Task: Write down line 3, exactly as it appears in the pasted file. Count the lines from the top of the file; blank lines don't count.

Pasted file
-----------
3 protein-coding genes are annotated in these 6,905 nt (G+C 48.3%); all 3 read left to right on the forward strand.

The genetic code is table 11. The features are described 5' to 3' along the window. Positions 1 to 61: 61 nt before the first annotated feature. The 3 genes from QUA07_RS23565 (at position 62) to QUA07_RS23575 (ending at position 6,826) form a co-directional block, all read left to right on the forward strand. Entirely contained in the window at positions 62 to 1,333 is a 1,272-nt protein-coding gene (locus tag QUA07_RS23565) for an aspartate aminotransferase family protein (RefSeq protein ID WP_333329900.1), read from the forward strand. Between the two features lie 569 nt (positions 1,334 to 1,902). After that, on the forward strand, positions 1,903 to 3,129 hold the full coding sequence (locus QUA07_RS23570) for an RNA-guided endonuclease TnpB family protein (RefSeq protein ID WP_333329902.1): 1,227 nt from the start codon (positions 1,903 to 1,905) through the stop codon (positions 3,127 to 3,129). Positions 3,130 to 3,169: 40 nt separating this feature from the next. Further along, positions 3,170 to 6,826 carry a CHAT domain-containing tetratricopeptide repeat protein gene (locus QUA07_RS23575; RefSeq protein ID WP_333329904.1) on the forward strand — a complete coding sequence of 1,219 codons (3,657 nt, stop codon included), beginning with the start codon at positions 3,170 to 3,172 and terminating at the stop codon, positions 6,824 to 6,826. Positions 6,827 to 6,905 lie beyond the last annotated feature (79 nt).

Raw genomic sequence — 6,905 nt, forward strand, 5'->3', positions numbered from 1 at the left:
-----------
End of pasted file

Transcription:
Raw genomic sequence — 6,905 nt, forward strand, 5'->3', positions numbered from 1 at the left: